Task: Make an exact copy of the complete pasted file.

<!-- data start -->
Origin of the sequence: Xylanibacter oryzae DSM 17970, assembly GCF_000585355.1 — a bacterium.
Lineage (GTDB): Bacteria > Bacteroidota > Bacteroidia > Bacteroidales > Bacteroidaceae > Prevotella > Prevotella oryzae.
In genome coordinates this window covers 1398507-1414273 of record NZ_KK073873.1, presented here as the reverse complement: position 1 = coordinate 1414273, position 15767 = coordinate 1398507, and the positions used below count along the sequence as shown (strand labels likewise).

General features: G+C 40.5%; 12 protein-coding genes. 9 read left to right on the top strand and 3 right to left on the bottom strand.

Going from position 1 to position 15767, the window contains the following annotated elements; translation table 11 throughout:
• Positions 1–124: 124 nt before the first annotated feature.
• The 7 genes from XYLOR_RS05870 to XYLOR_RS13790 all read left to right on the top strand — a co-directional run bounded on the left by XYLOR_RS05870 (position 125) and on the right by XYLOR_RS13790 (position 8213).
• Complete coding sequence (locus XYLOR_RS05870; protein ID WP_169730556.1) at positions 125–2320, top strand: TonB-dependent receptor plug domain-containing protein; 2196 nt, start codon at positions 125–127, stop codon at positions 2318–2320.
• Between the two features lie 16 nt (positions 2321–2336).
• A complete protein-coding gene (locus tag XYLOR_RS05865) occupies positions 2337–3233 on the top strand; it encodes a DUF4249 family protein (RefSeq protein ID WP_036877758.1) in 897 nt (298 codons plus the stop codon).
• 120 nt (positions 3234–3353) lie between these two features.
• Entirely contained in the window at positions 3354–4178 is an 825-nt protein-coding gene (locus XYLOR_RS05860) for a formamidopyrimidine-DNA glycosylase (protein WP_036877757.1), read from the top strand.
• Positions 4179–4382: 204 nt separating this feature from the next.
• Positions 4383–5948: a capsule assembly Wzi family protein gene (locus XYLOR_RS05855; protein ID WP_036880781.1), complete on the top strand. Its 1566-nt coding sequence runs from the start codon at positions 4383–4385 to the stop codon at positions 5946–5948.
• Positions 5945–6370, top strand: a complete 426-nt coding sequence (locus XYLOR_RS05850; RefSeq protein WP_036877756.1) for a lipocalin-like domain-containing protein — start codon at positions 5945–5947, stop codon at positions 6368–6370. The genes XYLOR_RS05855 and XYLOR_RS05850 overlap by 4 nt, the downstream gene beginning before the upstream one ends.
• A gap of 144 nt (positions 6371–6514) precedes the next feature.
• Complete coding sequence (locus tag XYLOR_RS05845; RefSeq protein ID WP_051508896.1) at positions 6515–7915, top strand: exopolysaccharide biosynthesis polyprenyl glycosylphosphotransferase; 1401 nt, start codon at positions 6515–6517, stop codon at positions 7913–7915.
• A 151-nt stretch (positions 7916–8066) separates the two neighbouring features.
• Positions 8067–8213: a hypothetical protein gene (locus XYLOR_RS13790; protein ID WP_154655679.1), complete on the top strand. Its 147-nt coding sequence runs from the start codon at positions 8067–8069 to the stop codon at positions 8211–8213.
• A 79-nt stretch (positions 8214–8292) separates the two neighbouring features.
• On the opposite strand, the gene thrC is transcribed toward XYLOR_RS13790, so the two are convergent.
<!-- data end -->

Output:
Origin of the sequence: Xylanibacter oryzae DSM 17970, assembly GCF_000585355.1 — a bacterium.
Lineage (GTDB): Bacteria > Bacteroidota > Bacteroidia > Bacteroidales > Bacteroidaceae > Prevotella > Prevotella oryzae.
In genome coordinates this window covers 1398507-1414273 of record NZ_KK073873.1, presented here as the reverse complement: position 1 = coordinate 1414273, position 15767 = coordinate 1398507, and the positions used below count along the sequence as shown (strand labels likewise).

General features: G+C 40.5%; 12 protein-coding genes. 9 read left to right on the top strand and 3 right to left on the bottom strand.

Going from position 1 to position 15767, the window contains the following annotated elements; translation table 11 throughout:
• Positions 1–124: 124 nt before the first annotated feature.
• The 7 genes from XYLOR_RS05870 to XYLOR_RS13790 all read left to right on the top strand — a co-directional run bounded on the left by XYLOR_RS05870 (position 125) and on the right by XYLOR_RS13790 (position 8213).
• Complete coding sequence (locus XYLOR_RS05870; protein ID WP_169730556.1) at positions 125–2320, top strand: TonB-dependent receptor plug domain-containing protein; 2196 nt, start codon at positions 125–127, stop codon at positions 2318–2320.
• Between the two features lie 16 nt (positions 2321–2336).
• A complete protein-coding gene (locus tag XYLOR_RS05865) occupies positions 2337–3233 on the top strand; it encodes a DUF4249 family protein (RefSeq protein ID WP_036877758.1) in 897 nt (298 codons plus the stop codon).
• 120 nt (positions 3234–3353) lie between these two features.
• Entirely contained in the window at positions 3354–4178 is an 825-nt protein-coding gene (locus XYLOR_RS05860) for a formamidopyrimidine-DNA glycosylase (protein WP_036877757.1), read from the top strand.
• Positions 4179–4382: 204 nt separating this feature from the next.
• Positions 4383–5948: a capsule assembly Wzi family protein gene (locus XYLOR_RS05855; protein ID WP_036880781.1), complete on the top strand. Its 1566-nt coding sequence runs from the start codon at positions 4383–4385 to the stop codon at positions 5946–5948.
• Positions 5945–6370, top strand: a complete 426-nt coding sequence (locus XYLOR_RS05850; RefSeq protein WP_036877756.1) for a lipocalin-like domain-containing protein — start codon at positions 5945–5947, stop codon at positions 6368–6370. The genes XYLOR_RS05855 and XYLOR_RS05850 overlap by 4 nt, the downstream gene beginning before the upstream one ends.
• A gap of 144 nt (positions 6371–6514) precedes the next feature.
• Complete coding sequence (locus tag XYLOR_RS05845; RefSeq protein ID WP_051508896.1) at positions 6515–7915, top strand: exopolysaccharide biosynthesis polyprenyl glycosylphosphotransferase; 1401 nt, start codon at positions 6515–6517, stop codon at positions 7913–7915.
• A 151-nt stretch (positions 7916–8066) separates the two neighbouring features.
• Positions 8067–8213: a hypothetical protein gene (locus XYLOR_RS13790; protein ID WP_154655679.1), complete on the top strand. Its 147-nt coding sequence runs from the start codon at positions 8067–8069 to the stop codon at positions 8211–8213.
• A 79-nt stretch (positions 8214–8292) separates the two neighbouring features.
• On the opposite strand, the gene thrC is transcribed toward XYLOR_RS13790, so the two are convergent.